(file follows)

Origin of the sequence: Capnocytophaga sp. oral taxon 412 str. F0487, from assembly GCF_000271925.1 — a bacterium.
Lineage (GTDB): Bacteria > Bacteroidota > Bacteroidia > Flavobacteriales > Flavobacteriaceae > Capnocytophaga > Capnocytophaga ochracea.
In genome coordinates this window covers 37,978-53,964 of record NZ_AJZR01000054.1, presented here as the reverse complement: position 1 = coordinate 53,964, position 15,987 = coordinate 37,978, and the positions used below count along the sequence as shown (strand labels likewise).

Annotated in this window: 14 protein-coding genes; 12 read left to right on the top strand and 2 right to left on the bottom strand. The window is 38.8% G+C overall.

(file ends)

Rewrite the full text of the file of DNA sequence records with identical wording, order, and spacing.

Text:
Origin of the sequence: Capnocytophaga sp. oral taxon 412 str. F0487, from assembly GCF_000271925.1 — a bacterium.
Lineage (GTDB): Bacteria > Bacteroidota > Bacteroidia > Flavobacteriales > Flavobacteriaceae > Capnocytophaga > Capnocytophaga ochracea.
In genome coordinates this window covers 37,978-53,964 of record NZ_AJZR01000054.1, presented here as the reverse complement: position 1 = coordinate 53,964, position 15,987 = coordinate 37,978, and the positions used below count along the sequence as shown (strand labels likewise).

Annotated in this window: 14 protein-coding genes; 12 read left to right on the top strand and 2 right to left on the bottom strand. The window is 38.8% G+C overall.